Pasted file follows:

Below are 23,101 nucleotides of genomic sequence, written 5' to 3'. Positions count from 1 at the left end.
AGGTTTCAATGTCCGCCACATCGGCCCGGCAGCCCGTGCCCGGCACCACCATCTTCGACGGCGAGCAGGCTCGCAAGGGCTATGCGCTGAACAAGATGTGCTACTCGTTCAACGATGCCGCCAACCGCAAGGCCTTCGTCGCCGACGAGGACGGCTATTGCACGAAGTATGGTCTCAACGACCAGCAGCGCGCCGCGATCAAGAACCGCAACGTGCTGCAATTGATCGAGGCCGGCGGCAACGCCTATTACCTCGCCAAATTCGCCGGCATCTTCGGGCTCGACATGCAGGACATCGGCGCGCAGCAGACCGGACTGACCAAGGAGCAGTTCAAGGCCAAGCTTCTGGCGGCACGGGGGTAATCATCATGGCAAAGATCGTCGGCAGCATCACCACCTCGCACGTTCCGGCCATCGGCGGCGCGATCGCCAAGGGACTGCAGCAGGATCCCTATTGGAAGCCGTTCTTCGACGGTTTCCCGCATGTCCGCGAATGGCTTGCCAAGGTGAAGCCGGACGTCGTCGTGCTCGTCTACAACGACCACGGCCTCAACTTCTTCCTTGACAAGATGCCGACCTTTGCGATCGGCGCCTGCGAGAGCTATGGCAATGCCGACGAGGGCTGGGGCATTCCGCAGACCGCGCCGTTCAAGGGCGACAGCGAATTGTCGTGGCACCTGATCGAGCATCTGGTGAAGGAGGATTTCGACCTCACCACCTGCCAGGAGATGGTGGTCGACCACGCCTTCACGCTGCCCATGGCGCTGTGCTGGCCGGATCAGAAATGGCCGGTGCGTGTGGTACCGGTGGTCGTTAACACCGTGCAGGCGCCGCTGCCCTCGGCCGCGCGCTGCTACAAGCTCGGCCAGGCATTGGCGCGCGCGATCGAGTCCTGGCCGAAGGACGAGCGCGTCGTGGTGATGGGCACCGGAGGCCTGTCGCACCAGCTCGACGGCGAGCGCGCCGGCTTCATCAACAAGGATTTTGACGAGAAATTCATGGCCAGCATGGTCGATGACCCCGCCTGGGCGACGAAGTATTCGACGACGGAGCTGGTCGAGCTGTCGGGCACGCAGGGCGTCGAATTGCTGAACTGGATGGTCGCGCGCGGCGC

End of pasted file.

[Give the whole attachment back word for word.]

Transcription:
Below are 23,101 nucleotides of genomic sequence, written 5' to 3'. Positions count from 1 at the left end.
AGGTTTCAATGTCCGCCACATCGGCCCGGCAGCCCGTGCCCGGCACCACCATCTTCGACGGCGAGCAGGCTCGCAAGGGCTATGCGCTGAACAAGATGTGCTACTCGTTCAACGATGCCGCCAACCGCAAGGCCTTCGTCGCCGACGAGGACGGCTATTGCACGAAGTATGGTCTCAACGACCAGCAGCGCGCCGCGATCAAGAACCGCAACGTGCTGCAATTGATCGAGGCCGGCGGCAACGCCTATTACCTCGCCAAATTCGCCGGCATCTTCGGGCTCGACATGCAGGACATCGGCGCGCAGCAGACCGGACTGACCAAGGAGCAGTTCAAGGCCAAGCTTCTGGCGGCACGGGGGTAATCATCATGGCAAAGATCGTCGGCAGCATCACCACCTCGCACGTTCCGGCCATCGGCGGCGCGATCGCCAAGGGACTGCAGCAGGATCCCTATTGGAAGCCGTTCTTCGACGGTTTCCCGCATGTCCGCGAATGGCTTGCCAAGGTGAAGCCGGACGTCGTCGTGCTCGTCTACAACGACCACGGCCTCAACTTCTTCCTTGACAAGATGCCGACCTTTGCGATCGGCGCCTGCGAGAGCTATGGCAATGCCGACGAGGGCTGGGGCATTCCGCAGACCGCGCCGTTCAAGGGCGACAGCGAATTGTCGTGGCACCTGATCGAGCATCTGGTGAAGGAGGATTTCGACCTCACCACCTGCCAGGAGATGGTGGTCGACCACGCCTTCACGCTGCCCATGGCGCTGTGCTGGCCGGATCAGAAATGGCCGGTGCGTGTGGTACCGGTGGTCGTTAACACCGTGCAGGCGCCGCTGCCCTCGGCCGCGCGCTGCTACAAGCTCGGCCAGGCATTGGCGCGCGCGATCGAGTCCTGGCCGAAGGACGAGCGCGTCGTGGTGATGGGCACCGGAGGCCTGTCGCACCAGCTCGACGGCGAGCGCGCCGGCTTCATCAACAAGGATTTTGACGAGAAATTCATGGCCAGCATGGTCGATGACCCCGCCTGGGCGACGAAGTATTCGACGACGGAGCTGGTCGAGCTGTCGGGCACGCAGGGCGTCGAATTGCTGAACTGGATGGTCGCGCGCGGCGC